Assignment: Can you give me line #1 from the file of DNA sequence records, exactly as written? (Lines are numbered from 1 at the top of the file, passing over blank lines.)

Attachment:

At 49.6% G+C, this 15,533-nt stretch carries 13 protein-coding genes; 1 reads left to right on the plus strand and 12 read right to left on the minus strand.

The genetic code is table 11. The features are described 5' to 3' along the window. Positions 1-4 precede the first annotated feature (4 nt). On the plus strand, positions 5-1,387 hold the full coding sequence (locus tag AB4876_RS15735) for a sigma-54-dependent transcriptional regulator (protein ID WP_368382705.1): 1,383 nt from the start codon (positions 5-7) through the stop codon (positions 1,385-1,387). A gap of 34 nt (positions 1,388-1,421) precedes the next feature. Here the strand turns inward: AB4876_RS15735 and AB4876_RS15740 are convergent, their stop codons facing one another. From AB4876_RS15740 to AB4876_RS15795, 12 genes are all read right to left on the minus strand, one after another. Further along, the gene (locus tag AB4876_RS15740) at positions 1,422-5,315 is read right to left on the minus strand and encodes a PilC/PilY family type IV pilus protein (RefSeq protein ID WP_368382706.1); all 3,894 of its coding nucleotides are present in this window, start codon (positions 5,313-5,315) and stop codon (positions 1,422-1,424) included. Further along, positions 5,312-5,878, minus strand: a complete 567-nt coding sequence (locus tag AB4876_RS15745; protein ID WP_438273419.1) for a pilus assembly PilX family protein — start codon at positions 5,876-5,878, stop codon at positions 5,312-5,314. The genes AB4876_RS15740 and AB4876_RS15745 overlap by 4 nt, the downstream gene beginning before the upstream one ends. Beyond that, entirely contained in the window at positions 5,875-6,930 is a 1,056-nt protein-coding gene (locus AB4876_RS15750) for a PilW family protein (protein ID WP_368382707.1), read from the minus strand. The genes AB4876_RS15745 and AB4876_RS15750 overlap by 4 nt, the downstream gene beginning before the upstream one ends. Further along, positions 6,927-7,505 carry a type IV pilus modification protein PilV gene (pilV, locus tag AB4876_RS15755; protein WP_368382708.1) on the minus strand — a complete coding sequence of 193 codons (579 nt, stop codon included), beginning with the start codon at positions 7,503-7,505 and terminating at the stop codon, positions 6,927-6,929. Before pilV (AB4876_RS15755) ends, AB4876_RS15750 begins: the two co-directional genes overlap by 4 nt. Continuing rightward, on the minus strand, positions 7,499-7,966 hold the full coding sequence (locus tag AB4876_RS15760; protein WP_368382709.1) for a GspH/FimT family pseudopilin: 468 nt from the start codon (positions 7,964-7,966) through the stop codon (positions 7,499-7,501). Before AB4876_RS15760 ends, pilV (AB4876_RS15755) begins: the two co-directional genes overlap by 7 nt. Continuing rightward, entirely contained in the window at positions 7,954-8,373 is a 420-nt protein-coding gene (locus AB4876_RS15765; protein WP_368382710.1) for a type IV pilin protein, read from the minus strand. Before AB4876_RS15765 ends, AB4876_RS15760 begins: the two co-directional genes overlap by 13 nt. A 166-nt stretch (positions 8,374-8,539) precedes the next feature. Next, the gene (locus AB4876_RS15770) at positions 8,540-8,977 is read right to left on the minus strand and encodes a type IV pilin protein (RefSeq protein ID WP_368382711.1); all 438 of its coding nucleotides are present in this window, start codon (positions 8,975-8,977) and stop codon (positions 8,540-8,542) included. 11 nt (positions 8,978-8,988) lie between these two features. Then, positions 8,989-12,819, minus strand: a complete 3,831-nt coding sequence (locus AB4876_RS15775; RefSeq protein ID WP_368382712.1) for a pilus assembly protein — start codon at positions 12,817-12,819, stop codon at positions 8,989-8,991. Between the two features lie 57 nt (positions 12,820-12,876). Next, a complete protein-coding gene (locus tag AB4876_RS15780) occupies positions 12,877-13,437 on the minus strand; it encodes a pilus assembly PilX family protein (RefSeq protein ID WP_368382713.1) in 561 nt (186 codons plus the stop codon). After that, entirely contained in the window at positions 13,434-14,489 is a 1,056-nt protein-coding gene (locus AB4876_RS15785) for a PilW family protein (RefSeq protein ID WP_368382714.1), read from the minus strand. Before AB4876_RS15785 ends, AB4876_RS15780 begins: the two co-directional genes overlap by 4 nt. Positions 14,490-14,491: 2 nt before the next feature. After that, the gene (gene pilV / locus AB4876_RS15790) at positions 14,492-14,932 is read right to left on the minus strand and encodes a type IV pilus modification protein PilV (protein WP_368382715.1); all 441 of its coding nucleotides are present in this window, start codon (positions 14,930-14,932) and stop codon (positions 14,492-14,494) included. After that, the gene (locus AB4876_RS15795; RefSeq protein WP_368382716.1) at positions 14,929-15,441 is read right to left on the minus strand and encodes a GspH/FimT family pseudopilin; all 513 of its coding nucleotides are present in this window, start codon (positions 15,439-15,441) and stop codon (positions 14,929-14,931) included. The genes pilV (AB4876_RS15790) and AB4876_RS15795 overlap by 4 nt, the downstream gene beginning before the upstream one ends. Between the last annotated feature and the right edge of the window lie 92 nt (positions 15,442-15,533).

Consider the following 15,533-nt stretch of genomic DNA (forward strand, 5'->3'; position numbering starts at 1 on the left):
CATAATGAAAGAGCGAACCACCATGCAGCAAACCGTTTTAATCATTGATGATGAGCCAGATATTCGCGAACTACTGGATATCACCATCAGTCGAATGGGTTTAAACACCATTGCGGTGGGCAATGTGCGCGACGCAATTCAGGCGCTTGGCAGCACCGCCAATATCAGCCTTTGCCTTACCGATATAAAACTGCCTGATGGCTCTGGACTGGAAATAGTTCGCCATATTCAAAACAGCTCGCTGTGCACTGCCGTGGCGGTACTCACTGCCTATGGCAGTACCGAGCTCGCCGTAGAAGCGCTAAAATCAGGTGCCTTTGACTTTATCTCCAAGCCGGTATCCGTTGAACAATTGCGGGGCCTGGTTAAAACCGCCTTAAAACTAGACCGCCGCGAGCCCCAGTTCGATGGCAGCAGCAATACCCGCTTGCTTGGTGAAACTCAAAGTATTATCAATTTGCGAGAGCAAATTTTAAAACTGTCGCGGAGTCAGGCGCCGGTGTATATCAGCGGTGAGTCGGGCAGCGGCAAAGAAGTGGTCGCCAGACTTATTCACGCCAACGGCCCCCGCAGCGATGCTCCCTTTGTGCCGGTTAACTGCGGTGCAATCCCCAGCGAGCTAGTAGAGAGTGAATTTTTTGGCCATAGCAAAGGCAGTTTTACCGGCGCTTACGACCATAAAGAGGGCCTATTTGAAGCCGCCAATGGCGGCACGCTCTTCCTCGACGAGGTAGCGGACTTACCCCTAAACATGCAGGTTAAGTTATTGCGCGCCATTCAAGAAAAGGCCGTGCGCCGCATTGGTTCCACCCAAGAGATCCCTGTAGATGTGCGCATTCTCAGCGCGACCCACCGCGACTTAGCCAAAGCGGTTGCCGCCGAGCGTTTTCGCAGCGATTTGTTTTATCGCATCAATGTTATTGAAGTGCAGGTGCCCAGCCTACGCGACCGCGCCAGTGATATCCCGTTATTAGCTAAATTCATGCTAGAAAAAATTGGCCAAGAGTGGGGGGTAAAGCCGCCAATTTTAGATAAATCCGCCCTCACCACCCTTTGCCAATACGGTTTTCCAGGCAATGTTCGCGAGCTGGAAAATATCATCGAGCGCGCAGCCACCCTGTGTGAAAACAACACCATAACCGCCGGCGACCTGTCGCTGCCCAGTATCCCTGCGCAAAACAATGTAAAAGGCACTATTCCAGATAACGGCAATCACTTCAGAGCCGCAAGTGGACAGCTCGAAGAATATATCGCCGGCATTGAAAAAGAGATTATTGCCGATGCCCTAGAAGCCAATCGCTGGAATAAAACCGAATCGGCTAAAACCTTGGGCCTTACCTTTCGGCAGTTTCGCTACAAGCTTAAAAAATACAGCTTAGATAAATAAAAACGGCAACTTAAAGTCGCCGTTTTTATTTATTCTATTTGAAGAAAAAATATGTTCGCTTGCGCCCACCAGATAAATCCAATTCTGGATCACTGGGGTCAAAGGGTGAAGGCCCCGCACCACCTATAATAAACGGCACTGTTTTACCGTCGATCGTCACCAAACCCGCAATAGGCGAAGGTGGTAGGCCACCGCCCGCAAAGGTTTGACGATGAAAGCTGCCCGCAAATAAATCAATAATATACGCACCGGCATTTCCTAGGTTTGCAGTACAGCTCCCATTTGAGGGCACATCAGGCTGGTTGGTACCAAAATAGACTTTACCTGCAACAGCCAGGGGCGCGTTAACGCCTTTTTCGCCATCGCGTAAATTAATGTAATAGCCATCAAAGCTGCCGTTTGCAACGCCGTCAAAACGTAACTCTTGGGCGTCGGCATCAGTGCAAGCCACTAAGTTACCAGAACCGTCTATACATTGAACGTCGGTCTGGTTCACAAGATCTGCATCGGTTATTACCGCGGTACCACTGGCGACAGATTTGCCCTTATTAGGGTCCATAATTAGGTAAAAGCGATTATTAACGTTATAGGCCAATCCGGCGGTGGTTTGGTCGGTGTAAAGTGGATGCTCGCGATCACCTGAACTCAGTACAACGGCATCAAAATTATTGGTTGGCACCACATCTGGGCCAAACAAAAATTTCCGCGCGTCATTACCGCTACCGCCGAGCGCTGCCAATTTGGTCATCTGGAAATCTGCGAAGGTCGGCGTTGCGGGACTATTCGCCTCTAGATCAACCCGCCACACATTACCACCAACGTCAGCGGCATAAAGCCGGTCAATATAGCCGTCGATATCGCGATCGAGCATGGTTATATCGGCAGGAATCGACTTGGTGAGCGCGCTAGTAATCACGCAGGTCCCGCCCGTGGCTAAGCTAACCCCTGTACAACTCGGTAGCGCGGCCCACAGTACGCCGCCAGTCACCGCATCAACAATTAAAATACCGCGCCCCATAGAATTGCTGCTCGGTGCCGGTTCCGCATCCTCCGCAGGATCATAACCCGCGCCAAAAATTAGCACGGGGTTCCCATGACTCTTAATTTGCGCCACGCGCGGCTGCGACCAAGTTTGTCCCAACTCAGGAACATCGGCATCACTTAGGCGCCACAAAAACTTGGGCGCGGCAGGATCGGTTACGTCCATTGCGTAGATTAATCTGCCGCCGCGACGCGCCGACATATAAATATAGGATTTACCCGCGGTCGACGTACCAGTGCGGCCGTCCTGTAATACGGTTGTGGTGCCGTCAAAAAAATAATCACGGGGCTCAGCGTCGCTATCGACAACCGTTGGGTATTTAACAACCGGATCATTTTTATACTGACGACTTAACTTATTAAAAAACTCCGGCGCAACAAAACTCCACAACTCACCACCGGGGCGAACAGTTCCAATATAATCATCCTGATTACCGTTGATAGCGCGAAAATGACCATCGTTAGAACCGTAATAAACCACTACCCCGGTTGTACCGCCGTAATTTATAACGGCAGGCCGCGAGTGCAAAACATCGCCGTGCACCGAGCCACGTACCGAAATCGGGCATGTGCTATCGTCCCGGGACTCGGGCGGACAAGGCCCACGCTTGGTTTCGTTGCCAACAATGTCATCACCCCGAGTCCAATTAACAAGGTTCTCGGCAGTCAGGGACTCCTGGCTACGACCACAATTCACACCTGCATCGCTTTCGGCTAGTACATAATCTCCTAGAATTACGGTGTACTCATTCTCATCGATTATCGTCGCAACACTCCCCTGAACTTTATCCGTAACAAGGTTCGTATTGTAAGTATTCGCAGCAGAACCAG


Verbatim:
At 49.6% G+C, this 15,533-nt stretch carries 13 protein-coding genes; 1 reads left to right on the plus strand and 12 read right to left on the minus strand.